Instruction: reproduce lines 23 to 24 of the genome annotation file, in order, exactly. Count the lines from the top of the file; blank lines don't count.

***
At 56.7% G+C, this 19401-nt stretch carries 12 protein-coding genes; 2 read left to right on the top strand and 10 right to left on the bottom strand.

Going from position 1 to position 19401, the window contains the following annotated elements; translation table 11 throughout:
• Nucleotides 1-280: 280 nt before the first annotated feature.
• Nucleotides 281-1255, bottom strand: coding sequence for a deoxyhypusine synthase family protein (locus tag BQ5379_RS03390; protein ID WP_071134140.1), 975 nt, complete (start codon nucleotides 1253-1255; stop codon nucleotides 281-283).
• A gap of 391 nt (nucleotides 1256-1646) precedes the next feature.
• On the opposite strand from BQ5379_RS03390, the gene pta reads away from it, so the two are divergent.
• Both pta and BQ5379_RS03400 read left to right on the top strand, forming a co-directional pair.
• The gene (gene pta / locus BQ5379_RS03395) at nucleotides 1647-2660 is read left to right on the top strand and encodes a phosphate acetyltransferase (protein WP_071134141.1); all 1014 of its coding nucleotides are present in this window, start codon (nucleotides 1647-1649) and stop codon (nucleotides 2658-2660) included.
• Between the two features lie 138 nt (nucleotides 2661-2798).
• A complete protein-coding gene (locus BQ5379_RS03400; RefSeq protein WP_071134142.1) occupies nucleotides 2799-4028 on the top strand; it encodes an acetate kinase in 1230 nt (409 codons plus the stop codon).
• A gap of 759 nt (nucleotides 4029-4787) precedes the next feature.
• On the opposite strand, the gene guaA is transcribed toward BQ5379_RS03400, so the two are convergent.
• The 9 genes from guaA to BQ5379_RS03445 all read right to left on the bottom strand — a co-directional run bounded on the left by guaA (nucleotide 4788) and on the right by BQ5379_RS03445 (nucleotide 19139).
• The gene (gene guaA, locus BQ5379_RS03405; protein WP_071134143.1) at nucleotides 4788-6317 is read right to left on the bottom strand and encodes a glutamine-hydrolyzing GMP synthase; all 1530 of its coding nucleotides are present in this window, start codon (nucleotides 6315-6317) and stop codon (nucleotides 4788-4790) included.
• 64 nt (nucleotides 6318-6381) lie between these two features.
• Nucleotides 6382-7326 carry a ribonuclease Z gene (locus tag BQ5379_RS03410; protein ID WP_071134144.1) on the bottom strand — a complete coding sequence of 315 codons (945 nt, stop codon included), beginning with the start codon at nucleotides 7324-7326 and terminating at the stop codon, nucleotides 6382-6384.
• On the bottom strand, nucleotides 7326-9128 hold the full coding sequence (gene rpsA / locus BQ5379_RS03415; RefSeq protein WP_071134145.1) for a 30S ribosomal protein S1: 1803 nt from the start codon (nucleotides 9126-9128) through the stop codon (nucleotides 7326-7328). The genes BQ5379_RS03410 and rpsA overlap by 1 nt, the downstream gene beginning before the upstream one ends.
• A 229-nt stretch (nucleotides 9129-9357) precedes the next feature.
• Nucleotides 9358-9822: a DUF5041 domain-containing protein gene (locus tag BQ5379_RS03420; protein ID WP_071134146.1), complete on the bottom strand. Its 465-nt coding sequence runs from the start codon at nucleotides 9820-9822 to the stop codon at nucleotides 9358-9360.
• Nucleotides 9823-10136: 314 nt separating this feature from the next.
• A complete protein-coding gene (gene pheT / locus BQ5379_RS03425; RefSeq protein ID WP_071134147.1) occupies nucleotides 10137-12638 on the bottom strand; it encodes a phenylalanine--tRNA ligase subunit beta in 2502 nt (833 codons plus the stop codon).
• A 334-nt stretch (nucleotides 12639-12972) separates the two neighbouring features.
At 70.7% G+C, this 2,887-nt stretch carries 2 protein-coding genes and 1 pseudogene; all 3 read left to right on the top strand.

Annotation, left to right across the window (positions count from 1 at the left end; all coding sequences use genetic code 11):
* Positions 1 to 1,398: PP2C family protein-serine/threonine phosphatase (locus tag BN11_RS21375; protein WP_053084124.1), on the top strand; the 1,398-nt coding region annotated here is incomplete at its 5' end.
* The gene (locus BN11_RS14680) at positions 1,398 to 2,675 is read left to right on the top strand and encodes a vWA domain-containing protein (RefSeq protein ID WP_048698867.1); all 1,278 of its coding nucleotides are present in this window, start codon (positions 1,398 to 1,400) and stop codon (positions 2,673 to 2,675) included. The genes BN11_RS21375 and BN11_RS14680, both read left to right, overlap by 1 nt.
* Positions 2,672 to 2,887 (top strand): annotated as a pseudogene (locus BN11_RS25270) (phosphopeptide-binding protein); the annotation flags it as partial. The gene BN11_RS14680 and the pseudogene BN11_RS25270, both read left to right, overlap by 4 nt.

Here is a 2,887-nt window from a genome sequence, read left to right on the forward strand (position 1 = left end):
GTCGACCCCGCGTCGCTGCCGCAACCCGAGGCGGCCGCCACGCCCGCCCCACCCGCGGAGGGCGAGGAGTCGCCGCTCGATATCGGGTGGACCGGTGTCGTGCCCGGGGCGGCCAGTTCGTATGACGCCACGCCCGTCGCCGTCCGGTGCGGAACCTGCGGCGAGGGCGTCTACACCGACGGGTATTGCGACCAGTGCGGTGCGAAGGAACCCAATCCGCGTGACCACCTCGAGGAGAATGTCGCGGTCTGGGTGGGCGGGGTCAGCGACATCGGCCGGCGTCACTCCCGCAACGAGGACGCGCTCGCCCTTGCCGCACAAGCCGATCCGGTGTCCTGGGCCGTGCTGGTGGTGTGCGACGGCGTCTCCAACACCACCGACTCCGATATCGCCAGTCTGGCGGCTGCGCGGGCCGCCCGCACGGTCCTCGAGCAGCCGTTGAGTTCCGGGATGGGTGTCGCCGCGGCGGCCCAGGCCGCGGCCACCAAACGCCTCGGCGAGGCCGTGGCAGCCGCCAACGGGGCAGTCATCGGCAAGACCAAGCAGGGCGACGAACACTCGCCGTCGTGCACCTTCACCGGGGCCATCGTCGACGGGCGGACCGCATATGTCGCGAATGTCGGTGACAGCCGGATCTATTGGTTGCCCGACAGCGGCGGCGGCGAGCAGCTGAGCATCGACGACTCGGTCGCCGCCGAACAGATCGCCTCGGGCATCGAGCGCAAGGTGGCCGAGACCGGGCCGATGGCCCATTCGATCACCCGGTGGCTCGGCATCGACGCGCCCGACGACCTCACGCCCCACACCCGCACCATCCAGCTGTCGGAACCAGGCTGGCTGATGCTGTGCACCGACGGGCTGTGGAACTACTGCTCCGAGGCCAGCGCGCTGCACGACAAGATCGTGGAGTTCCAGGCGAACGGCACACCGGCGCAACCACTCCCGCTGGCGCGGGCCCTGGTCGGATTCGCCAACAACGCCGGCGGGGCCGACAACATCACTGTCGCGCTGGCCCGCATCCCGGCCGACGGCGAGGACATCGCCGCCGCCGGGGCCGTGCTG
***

At 70.7% G+C, this 2,887-nt stretch carries 2 protein-coding genes and 1 pseudogene; all 3 read left to right on the top strand.

Annotation, left to right across the window (positions count from 1 at the left end; all coding sequences use genetic code 11):